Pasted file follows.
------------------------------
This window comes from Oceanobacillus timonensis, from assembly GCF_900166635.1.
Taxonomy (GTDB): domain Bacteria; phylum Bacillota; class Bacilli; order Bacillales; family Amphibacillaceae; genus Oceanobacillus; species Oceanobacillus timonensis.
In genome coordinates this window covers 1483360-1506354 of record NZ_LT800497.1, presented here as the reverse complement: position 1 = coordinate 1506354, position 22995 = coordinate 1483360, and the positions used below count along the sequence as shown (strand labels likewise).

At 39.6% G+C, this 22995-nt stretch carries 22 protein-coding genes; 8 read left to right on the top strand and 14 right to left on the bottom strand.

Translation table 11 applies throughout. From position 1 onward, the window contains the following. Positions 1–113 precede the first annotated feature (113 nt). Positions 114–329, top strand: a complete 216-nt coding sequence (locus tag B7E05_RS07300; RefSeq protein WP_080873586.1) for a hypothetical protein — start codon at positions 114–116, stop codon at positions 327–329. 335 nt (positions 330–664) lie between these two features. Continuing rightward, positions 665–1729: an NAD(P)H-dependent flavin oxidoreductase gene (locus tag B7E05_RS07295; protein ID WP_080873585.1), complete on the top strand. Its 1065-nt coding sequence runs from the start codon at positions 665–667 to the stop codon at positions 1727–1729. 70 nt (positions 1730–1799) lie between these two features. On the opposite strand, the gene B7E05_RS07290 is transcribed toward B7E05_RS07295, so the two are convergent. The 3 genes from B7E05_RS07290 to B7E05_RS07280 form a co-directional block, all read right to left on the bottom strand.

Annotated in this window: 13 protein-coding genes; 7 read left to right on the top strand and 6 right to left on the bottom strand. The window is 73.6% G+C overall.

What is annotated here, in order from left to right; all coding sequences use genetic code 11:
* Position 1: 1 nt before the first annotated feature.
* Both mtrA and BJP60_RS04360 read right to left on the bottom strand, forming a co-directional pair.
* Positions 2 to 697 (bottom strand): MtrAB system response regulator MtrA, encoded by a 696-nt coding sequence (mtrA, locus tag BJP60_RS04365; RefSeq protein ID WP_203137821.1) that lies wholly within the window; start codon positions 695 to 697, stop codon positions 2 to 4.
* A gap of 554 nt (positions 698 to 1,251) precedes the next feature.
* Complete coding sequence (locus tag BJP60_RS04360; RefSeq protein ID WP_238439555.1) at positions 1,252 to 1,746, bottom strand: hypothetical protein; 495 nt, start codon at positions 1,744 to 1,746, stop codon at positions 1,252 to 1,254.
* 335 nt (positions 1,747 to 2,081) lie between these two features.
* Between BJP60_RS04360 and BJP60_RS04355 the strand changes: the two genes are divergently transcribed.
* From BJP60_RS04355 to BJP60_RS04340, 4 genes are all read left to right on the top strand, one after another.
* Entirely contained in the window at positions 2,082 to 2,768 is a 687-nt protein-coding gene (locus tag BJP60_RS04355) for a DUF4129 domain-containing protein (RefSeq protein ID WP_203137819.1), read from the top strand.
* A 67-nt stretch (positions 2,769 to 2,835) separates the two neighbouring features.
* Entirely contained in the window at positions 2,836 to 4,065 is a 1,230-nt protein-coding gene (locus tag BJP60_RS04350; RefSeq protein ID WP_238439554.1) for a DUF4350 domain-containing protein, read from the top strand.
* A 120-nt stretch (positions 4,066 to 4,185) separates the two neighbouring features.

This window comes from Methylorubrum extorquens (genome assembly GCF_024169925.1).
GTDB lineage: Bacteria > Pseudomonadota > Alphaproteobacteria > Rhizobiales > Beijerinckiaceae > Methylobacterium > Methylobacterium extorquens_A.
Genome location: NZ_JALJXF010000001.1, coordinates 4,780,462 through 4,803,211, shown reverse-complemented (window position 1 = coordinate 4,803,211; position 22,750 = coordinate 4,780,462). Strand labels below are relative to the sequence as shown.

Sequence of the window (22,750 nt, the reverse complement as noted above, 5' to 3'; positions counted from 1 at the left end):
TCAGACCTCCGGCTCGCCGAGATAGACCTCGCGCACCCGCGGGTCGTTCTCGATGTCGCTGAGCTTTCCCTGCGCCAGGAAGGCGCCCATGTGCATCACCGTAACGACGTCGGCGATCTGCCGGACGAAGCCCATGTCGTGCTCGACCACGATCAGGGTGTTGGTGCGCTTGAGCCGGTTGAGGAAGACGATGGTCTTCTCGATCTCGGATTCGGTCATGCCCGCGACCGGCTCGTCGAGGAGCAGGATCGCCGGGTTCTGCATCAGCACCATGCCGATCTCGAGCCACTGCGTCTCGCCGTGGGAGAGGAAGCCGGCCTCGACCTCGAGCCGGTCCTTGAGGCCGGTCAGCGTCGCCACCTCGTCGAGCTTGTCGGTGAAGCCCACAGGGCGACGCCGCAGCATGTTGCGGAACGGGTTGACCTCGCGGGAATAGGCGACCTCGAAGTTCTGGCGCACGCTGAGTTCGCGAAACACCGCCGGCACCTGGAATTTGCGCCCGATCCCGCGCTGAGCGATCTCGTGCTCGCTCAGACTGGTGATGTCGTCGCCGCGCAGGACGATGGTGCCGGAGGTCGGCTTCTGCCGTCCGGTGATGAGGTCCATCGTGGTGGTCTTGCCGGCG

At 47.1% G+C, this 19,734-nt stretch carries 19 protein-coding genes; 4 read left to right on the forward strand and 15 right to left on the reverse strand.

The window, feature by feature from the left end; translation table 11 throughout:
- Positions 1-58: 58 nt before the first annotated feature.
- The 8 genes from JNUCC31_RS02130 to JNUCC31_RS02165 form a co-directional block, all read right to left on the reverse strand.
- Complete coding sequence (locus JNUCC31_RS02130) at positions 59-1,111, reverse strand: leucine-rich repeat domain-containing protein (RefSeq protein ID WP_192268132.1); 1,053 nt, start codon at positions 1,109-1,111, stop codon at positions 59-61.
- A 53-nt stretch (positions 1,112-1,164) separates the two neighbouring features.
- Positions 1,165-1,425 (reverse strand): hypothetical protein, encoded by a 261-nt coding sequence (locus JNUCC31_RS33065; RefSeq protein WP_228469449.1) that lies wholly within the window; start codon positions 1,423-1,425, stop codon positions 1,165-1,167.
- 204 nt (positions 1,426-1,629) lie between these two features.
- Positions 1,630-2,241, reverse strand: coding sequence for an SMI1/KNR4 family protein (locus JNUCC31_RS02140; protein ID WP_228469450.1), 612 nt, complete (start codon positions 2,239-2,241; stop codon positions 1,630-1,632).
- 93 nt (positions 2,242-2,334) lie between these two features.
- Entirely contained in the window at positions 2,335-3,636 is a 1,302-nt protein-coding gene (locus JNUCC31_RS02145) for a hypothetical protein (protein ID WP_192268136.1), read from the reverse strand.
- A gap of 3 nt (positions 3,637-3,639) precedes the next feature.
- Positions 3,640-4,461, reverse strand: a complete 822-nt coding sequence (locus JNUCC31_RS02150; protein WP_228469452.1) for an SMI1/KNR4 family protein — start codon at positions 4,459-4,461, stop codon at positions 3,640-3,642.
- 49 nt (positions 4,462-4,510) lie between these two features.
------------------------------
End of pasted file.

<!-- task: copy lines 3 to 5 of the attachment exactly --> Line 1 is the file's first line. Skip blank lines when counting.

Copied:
In genome coordinates this window covers 1483360-1506354 of record NZ_LT800497.1, presented here as the reverse complement: position 1 = coordinate 1506354, position 22995 = coordinate 1483360, and the positions used below count along the sequence as shown (strand labels likewise).

At 39.6% G+C, this 22995-nt stretch carries 22 protein-coding genes; 8 read left to right on the top strand and 14 right to left on the bottom strand.

Translation table 11 applies throughout. From position 1 onward, the window contains the following. Positions 1–113 precede the first annotated feature (113 nt). Positions 114–329, top strand: a complete 216-nt coding sequence (locus tag B7E05_RS07300; RefSeq protein WP_080873586.1) for a hypothetical protein — start codon at positions 114–116, stop codon at positions 327–329. 335 nt (positions 330–664) lie between these two features. Continuing rightward, positions 665–1729: an NAD(P)H-dependent flavin oxidoreductase gene (locus tag B7E05_RS07295; protein ID WP_080873585.1), complete on the top strand. Its 1065-nt coding sequence runs from the start codon at positions 665–667 to the stop codon at positions 1727–1729. 70 nt (positions 1730–1799) lie between these two features. On the opposite strand, the gene B7E05_RS07290 is transcribed toward B7E05_RS07295, so the two are convergent. The 3 genes from B7E05_RS07290 to B7E05_RS07280 form a co-directional block, all read right to left on the bottom strand.